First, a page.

As in medicine, that act of helping people underpins career success for financial advisors. Accordingly, there appears to be a serious need for advisors to seek a stronger, more dynamic relationship with clients. The challenge, as with most major efforts, is the lack of time. Nearly two-thirds of advisors (63%) are concerned about “having enough time to get things done.” In this environment, it’s important for advisors to become more efficient and effective as they communicate with and serve their clients.

Pershing’s Second Annual Study of Advisory Success: A New Age of Client Communications and Client Expectations focuses on the way advisors connect with their clients in today’s social media revolution:

Click here to read Second Annual Study of Advisory Success: A New Age of Client Communications and Client Expectations and the view the corresponding infographics.

1 Cisco, Cisco Visual Networking Index: Global Mobile Data Traffic Forecast Update, 2013–2018, 2014.
2 Gibson, Kate (2013, December 31). Wall Street closes 2013 at records; best year in 16 for S&P, 18 for Dow, CNBC. Access Online: http://www.cnbc.com/id/101303244.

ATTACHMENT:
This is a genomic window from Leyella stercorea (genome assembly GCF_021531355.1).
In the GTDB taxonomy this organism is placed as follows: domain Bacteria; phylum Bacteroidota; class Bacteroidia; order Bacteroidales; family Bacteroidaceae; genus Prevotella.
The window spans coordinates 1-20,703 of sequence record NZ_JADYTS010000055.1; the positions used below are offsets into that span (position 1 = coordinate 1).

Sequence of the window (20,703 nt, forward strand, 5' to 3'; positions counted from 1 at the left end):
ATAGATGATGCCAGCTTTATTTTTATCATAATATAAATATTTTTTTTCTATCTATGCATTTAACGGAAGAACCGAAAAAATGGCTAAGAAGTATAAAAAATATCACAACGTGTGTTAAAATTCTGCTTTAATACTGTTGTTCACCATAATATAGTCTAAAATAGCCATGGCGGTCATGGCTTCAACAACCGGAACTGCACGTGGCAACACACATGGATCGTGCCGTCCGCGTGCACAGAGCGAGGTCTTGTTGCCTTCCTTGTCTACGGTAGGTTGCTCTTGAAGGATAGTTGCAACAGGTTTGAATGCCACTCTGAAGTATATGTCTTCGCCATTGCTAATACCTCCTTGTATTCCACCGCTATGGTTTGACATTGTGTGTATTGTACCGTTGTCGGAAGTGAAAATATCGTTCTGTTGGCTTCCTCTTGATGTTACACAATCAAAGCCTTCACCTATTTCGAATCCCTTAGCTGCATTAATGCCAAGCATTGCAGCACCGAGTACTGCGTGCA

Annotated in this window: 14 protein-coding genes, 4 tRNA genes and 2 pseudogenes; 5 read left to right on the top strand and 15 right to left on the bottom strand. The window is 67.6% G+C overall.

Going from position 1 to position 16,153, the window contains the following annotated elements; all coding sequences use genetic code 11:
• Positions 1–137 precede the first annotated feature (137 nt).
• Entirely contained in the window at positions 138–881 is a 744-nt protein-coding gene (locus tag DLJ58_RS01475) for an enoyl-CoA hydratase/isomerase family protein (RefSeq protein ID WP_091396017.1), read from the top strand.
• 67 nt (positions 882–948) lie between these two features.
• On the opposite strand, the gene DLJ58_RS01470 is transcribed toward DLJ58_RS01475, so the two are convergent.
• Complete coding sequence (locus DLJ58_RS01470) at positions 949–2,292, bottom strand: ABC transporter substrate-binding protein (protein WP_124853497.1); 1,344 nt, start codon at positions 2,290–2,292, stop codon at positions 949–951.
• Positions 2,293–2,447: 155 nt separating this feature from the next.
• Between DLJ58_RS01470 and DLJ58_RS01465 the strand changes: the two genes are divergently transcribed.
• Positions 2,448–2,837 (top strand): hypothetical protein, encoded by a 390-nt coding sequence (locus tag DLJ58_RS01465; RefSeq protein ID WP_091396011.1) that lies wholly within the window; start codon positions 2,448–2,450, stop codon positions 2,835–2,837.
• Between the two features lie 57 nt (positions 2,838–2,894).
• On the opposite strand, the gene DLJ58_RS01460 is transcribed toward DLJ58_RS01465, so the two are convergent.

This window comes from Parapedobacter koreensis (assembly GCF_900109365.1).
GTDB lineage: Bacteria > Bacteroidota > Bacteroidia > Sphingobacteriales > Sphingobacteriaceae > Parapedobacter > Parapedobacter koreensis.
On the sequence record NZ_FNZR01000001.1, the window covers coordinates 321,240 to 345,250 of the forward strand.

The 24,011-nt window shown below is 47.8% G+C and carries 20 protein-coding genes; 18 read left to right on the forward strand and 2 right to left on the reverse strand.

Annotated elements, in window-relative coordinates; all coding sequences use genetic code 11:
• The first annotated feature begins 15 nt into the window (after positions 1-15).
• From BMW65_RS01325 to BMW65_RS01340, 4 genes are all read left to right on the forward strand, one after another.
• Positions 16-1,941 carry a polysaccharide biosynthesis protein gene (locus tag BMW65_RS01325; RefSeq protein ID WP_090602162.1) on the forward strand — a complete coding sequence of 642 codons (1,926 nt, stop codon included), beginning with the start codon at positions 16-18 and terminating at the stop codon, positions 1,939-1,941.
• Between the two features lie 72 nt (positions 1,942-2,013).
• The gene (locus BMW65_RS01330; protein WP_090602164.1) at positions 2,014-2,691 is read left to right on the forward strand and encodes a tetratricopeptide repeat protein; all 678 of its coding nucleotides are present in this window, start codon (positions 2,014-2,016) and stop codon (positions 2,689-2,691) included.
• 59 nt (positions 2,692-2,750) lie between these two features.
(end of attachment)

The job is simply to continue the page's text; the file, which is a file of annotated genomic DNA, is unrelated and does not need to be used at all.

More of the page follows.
3 Keillor, Garrison. A Prairie Home Companion.
4 The Physicians Foundation, Practicing Patterns and Perspectives, 2012.

For Professional Use Only.

This article was sourced from the following URL: http://www.pershing.com/news/practice_point/second-annual-study-of-advisory-success.html

The contents of this article are sourced from third parties.There is no warranty of any kind, expressed or implied, regarding the information or any aspect of this article. We shall not be responsible for and disclaim liability for any loss, damage (whether direct or consequential) or expense of any nature whatsoever, which may be suffered as a result of, or attributable to, the use or reliance upon the information provided in this newsletter

Customer Segmentation


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What are the trends in customer segmentation and personalisation that will help to improve customer engagement?

There is no doubt that Financial Service Providers have a deep desire to achieve extraordinary client service. The truth is that there will need to be considerable change for this to be a reality if an FSP is going to thrive into the future. Based upon research documented by Experian™ in their paper entitled “How to implement the new rules of customer engagement”, there are many interesting lessons and guidance that can be gained from this research (www.decisioningvision.com).

For example: